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Why Should Prostate Cancer Patients Be Empowered?

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Why Should Prostate Cancer Patients Be Empowered? from Patient Empowerment Network on Vimeo.

Prostate cancer researcher Dr. Andrew Armstrong explains how he empowers his patients and describes the positive benefits of speaking up in your own care.

Dr. Andrew J. Armstrong is a medical oncologist and director of clinical research at the Duke Cancer Institute’s Center for Prostate and Urologic Cancers. For more information on Dr. Armstrong here.

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Katherine Banwell:

How do you empower patients? 

Dr. Armstrong:

Well, I empower patients by talking and listening. So, listening probably the most important part. Just getting to know somebody and their family is empowering them. You’re understanding their values, their preferences, understanding what side effects they’ve experienced in the past, what comorbidities or health conditions they’re facing, what their fears are. You know, what spiritual values they might bring, what support systems they might bring.  

Every patient is different, and part of a consultation is getting to know the person in front of you, and that empowers them to be honest. Empowers you to be transparent and get to know them so that you can help them sift through a complex decision. 

Giving information is really important, so I do a lot of talking as well as listening.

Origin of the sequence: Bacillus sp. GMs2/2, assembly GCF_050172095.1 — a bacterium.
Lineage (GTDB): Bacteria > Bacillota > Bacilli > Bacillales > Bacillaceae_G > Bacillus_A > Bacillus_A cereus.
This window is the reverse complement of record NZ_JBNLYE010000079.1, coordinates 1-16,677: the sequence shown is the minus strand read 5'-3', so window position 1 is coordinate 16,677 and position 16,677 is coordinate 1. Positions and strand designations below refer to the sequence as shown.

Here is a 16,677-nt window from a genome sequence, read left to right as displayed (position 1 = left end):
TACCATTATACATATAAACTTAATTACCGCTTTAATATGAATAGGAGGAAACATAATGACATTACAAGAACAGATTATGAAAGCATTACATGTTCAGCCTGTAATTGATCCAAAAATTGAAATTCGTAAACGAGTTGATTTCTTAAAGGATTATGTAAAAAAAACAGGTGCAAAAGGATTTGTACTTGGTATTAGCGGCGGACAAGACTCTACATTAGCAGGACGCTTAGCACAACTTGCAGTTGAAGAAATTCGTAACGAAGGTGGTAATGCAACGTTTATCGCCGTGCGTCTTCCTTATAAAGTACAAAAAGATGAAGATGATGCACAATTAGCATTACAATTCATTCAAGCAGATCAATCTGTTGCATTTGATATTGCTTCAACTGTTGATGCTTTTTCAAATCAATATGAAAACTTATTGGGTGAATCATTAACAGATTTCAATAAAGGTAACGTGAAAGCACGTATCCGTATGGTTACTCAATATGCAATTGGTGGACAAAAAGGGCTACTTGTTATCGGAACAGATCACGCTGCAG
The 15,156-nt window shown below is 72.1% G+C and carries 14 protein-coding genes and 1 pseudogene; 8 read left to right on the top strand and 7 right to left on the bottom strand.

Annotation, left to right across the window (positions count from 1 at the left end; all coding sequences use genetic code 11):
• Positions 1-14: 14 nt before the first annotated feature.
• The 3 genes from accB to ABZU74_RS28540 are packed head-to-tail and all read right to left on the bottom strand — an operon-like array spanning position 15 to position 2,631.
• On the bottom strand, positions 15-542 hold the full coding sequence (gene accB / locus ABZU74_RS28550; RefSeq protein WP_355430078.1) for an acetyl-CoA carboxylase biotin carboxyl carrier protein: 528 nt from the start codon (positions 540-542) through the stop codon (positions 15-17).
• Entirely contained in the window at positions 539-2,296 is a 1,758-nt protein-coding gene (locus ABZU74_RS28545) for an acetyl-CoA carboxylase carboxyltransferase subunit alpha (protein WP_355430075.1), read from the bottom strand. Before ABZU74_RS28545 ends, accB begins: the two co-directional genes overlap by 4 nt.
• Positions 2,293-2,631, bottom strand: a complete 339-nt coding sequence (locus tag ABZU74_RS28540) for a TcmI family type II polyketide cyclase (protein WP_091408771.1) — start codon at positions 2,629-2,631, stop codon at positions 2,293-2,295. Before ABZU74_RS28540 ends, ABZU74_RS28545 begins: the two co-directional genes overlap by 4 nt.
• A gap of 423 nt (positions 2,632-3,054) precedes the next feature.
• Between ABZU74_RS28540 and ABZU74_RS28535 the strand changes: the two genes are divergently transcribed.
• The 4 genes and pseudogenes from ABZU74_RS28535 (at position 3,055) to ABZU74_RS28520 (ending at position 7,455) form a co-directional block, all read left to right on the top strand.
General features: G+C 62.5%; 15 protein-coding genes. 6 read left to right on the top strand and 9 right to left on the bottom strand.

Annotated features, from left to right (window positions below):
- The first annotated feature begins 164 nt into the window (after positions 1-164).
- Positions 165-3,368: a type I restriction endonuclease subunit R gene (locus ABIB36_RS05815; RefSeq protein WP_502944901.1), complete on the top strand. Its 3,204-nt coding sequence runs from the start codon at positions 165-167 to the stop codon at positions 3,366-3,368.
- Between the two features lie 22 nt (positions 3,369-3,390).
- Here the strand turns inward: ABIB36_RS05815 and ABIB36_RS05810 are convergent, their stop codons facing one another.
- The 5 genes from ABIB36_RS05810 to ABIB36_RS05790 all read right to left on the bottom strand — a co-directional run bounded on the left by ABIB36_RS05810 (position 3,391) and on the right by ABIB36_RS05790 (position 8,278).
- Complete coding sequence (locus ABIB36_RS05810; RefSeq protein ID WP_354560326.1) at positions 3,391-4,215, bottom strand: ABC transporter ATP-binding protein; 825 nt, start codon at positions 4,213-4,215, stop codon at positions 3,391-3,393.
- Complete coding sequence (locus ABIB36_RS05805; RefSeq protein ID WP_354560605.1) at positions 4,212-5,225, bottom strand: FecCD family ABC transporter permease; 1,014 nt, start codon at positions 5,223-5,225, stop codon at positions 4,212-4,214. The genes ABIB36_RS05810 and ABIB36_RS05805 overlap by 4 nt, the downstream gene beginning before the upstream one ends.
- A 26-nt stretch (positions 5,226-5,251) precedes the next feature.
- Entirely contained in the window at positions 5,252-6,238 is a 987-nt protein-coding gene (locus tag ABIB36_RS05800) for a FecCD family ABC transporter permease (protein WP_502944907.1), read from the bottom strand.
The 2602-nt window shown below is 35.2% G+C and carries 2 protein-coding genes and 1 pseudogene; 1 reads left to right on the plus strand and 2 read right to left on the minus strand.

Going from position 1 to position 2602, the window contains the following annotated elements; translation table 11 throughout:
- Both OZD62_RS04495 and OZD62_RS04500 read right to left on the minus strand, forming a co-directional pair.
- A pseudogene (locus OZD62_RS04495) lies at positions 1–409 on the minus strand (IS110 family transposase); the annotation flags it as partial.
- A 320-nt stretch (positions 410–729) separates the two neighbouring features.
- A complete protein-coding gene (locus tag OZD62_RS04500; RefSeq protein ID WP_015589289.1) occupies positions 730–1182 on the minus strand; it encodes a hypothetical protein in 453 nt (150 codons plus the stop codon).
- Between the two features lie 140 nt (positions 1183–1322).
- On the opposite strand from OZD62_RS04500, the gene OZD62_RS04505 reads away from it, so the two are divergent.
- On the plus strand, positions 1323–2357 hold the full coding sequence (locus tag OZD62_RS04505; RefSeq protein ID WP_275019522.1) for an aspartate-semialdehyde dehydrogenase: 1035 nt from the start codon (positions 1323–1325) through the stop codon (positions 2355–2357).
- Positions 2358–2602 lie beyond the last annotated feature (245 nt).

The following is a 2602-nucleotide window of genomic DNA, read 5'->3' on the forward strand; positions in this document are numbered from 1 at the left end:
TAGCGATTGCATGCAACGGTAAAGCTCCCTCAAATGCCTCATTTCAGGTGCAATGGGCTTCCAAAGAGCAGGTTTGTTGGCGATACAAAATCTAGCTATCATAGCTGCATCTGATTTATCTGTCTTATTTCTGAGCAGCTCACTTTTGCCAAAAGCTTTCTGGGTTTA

But giving information back to the patient about risks and benefits of treatment A, B, or C or no treatment is critical. And then there is a lot of then listening to that shared decision about what might be right for that patient and navigating it. 

Katherine Banwell:

Why is it important for patients to be empowered? 

Dr. Armstrong:

It’s important for patients to be empowered, because this can often be a life-threatening decision. It’s important because this is ultimately their decision for their body, and making this decision can have major consequences that patients have to live with. Doctors empower patients to make the right decisions so they’re comfortable and don’t have regrets looking back on life and these important decisions. Whether this is picking surgery or radiation, or picking initial surveillance, or enrolling on a trial, or starting hormonal therapy. 

I think each decision sometimes is reversible, but sometimes is a big decision that can’t be taken back, and making sure that that patient feels empowered, that they don’t have regrets later, that they’ve gotten all the information to make an informed decision is really critical.